GEORGETOWN, Guyana - After 70 days adrift in the Atlantic Ocean, up to 10 hours a day spent rowing and the rest of the time alone with her thoughts and endless water, Katie Spotz faced her greatest challenge at the last moment of her record-breaking journey.
As the 22-year-old Mentor native pulled her specially designed solo rowboat up to the pier in Georgetown, Guyana, about 2,817 miles from her starting point in Dakar, Senegal, she had to do something entirely new. She had to climb a ladder.
Seventy days without using her legs for anything other than rowing movements, and suddenly, Spotz wondered if this might be the first in more than two months that she would fail.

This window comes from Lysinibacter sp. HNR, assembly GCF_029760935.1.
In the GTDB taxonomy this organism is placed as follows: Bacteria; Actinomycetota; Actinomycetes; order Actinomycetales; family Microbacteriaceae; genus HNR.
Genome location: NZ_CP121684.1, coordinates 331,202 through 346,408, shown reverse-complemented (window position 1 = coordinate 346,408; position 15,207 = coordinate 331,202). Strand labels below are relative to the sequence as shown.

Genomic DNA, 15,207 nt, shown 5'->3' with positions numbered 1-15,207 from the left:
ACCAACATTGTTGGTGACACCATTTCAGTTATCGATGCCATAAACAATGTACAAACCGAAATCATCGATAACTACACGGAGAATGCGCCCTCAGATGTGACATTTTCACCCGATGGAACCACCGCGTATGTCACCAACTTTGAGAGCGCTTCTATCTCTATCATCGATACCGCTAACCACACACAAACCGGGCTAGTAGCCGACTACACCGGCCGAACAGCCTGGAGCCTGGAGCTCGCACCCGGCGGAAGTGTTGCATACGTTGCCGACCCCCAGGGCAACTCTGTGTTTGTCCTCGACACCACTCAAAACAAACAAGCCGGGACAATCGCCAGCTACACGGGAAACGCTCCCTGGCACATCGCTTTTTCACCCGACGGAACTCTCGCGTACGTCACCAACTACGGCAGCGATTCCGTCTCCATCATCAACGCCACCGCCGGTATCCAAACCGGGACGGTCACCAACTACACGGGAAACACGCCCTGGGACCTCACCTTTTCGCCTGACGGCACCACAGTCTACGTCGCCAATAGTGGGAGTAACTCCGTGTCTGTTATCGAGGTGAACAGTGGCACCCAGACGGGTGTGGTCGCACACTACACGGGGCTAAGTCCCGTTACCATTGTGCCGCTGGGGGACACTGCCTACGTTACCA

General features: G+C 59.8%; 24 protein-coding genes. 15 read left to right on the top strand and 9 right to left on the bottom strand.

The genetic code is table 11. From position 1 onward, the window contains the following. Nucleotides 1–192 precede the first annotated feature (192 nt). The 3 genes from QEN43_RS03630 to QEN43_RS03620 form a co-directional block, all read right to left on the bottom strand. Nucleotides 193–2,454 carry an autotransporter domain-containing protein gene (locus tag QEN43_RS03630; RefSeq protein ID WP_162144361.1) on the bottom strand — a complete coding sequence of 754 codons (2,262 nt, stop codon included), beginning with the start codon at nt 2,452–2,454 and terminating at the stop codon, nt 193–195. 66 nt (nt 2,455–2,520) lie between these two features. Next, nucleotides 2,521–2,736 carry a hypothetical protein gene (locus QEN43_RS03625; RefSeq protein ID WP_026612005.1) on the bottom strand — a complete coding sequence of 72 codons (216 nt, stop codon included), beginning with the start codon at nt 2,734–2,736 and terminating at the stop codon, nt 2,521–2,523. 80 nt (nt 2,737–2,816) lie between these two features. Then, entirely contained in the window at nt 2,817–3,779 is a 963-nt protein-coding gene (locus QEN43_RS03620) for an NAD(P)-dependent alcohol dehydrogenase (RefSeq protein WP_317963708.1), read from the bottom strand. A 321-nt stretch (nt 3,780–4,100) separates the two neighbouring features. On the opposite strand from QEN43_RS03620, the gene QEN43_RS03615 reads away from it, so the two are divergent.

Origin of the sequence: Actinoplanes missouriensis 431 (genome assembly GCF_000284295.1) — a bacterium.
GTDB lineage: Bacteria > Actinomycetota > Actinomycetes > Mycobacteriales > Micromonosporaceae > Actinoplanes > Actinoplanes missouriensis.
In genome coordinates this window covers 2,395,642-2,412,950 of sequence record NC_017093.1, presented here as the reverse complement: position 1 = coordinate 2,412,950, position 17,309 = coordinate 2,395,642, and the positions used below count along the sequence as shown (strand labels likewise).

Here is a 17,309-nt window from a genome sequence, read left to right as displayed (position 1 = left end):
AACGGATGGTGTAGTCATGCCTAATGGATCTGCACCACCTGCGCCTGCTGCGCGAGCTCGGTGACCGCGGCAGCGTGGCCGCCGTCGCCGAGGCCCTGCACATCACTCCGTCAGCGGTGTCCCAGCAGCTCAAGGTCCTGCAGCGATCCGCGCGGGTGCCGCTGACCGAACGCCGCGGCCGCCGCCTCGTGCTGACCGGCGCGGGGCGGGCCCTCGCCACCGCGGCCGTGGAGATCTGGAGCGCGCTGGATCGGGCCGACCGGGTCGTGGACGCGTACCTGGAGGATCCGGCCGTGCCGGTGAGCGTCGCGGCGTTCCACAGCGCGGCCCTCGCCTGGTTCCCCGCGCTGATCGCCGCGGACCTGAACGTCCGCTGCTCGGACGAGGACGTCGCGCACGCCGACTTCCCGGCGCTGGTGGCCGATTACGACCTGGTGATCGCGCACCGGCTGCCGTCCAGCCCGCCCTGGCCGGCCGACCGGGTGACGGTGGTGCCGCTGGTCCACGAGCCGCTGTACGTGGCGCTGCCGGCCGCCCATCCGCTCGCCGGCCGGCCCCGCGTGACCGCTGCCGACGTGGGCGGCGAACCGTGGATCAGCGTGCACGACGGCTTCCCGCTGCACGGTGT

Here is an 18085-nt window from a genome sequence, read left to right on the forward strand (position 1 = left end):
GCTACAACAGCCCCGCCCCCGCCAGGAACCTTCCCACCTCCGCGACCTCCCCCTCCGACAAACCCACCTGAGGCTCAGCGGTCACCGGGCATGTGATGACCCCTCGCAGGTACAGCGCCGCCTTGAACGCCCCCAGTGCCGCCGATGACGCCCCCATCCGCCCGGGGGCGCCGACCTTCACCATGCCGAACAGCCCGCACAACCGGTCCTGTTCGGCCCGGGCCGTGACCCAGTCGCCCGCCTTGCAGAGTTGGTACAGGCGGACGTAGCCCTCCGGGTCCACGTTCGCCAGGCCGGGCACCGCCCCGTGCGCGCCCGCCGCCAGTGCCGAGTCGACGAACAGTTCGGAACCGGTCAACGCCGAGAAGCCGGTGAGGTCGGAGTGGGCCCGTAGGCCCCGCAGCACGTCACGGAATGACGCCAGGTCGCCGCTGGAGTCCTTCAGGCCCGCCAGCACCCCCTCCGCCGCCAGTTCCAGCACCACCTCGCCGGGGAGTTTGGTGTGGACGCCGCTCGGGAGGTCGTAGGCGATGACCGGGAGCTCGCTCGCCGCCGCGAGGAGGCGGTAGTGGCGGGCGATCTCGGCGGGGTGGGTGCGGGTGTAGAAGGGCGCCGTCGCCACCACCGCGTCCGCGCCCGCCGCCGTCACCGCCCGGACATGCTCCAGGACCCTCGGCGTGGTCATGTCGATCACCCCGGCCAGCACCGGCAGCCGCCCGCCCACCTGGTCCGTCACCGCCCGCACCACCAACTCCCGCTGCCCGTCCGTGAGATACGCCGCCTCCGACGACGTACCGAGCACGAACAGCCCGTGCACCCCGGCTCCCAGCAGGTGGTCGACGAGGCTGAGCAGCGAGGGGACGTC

"It was a bit nerve-wracking," Spotz said via phone Sunday night.
She successfully navigated the ladder, hugged her father and brother who were waiting for her, gobbled up fresh watermelon and finally reveled in her accomplishment: Spotz became become the youngest person and first American to row across the Atlantic Ocean, mainland to mainland. She began her journey Jan. 3 and reached land at about 12:20 p.m. Cleveland time Sunday, completing the row faster than the 90 days she anticipated the voyage might take.
That quickened pace came despite opting two weeks ago to add 400 miles to her journey to land in Georgetown, Guyana. She made the decision to bypass her original ending point in Cayenne, French Guiana, because she wanted to reach land unassisted and avoid rougher seas. Continue reading here.